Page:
Lackington's Magazine, a new journal of speculative prose, has arrived on the scene. Issue One features work by some of my favorite writers of speculative fiction, and each story is illustrated with original artwork. The image at left, by Paula Arwen Friedlander, accompanies "Mon pays c'est l'hiver," a poignant and jewel-like fairy tale by Amal El-Mohtar. Amal is one of my favorite writers, and she edits the poetry journal Goblin Fruit with Jessica Wick and Caitlyn Paxson, and as soon as I saw she had a piece in Lackington's I remembered a conversation, which took place maybe a year ago, maybe more, among several people who were saying, "We wish there was a Goblin Fruit for prose."
LACKINGTON'S IS THE GOBLIN FRUIT FOR PROSE.
So goodbye Goblin Fruit fans, because by this time you have all left to read Lackington's, as well you should. For the rest of you, what I mean by "Goblin Fruit for prose" is that Lackington's offers fiction that's fantastical in the manner of folk ballads and romances, with that same sense of mystery and richness of language, but which turns the romantic impulse toward a broad range of subjects: contemporary identities, trauma, 20th-century history, sorority rivalries, interplanetary travel, the bond between humans and their pets. The stories draw on different branches of speculative fiction--fairy tale, epic fantasy, science fiction, slipstream--but share the common ground of attention to and delight in language. Lackington's Magazine is a feast of words.
Issue One contains the following stories:
Their Dead So Near, by Kate Heartfield
Secret history of Ottawa. Forgotten bones, fragments of text from headstones, ghostly voices under the dog park.
Mon pays c'est l'hiver, by Amal El-Mohtar
"She folds oceans into hours, pens hours into thoughts, pins thoughts to the sight of a tilting moon shining a blue light home." A luminous parable about making, rather than finding, your way home.
An Orange Tree Framed Your Body, by Alex Dally MacFarlane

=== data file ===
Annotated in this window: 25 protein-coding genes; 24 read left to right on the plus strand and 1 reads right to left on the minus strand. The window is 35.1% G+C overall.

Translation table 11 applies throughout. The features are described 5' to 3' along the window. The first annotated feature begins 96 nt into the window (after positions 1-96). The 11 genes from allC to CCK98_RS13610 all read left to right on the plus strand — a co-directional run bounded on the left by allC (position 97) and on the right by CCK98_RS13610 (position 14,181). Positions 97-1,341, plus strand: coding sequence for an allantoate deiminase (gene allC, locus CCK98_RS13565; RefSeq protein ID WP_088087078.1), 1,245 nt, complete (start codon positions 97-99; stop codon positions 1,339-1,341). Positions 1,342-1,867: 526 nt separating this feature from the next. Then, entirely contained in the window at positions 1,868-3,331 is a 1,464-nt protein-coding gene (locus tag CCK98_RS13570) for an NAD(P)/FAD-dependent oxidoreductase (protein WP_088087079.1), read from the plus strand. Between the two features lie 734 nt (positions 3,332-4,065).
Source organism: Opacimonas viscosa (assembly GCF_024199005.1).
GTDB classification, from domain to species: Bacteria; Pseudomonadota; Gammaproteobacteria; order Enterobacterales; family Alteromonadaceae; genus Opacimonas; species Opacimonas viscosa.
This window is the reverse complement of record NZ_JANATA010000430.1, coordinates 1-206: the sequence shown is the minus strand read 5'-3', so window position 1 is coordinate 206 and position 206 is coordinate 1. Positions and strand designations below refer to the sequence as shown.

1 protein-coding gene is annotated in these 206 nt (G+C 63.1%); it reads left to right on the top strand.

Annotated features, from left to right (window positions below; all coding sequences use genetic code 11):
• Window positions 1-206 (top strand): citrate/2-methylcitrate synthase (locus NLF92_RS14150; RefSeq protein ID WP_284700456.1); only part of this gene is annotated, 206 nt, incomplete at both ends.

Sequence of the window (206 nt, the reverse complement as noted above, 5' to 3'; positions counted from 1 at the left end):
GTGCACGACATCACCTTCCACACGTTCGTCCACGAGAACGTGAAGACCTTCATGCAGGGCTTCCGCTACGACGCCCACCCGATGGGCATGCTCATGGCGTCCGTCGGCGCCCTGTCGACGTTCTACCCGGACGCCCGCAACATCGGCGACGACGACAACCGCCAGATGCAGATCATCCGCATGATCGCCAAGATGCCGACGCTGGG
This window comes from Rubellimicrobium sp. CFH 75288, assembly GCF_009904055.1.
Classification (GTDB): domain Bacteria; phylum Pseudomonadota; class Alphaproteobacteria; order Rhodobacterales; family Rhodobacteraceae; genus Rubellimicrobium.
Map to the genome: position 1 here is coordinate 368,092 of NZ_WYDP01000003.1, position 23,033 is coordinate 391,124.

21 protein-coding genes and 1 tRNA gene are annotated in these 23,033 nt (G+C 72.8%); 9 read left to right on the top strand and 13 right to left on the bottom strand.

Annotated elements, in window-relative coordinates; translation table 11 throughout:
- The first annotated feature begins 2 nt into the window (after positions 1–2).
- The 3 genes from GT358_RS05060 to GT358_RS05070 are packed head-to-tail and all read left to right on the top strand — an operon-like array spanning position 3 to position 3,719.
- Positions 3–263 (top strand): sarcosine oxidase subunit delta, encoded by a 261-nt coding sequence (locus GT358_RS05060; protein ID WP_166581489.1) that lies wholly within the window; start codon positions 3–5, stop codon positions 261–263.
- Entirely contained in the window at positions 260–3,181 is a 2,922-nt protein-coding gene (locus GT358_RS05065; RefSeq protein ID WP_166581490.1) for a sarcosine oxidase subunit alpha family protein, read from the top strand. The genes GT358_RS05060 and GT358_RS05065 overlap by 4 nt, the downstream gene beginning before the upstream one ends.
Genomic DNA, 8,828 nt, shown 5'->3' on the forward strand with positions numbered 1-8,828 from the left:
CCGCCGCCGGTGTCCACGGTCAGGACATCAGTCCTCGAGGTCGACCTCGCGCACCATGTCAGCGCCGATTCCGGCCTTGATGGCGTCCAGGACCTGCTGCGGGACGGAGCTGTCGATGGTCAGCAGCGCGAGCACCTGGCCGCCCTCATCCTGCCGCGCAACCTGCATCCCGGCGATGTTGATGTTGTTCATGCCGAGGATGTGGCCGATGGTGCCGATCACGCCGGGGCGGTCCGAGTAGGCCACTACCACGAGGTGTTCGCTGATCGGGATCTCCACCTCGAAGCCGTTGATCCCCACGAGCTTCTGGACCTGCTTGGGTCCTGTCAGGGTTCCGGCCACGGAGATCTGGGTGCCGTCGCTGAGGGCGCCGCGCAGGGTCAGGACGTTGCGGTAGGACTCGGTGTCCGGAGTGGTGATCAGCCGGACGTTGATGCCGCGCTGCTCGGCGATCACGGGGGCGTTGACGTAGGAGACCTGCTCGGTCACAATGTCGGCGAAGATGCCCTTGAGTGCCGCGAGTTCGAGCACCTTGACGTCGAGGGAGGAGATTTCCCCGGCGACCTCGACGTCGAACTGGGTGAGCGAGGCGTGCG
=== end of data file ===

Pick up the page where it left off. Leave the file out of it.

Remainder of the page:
A story about memory, trauma, identity and family unfolds in a vividly imagined alternate universe.
Death and the Girl from Pi Delta Zeta, by Helen Marshall
Sharp, wicked tale of a romance with Death. Death has eyes the color of pigeon feathers. Like a movie star, he can't tell you his real name.
Balloons, by Christine Miscione
A woman is rescued by a dog--perhaps once, perhaps twice--in this brief story of renewal and death.
A City on Its Tentacles, by Rose Lemberg
"There is an octopus in the heart of the Undersea; its every tentacle carries a street, a city, and at night when its people light their reading lamps the octopus shimmers." The story you tell might save someone. A Rose Lemberg story might save you.
On Every Boy's Skin (All the Stars Ever, Also Bones), by Erik Amundsen
Melancholy story about interplanetary travel, adaptation and loss.
"Story and character are indispensable," says Lackington's editor Ranylt Richildis, "but so is wordcraft." In the foreword to the issue, Richildis argues that speculative fiction is dominated by "dependable frameworks and digestible language," by a "hook-plot-epiphany" structure that results in an "unintentional sameness" in the genre. Lackington's is meant to provide something different, richer and stranger in form, and Issue One succeeds brilliantly. It's the flashes of poetry I remember most clearly from my reading--the detached words from gravestones scattered over the page in "Their Dead So Near," the evocative titles to the sections of "An Orange Tree Framed Your Body," the abalone lighthouse of "A City on Its Tentacles," the velvet evenings of "Mon pays c'est l'hiver." I'll be keeping my eye on Lackington's, as will many other readers--the travelers and ravelers, to borrow Amal's words. Welcome, new magazine!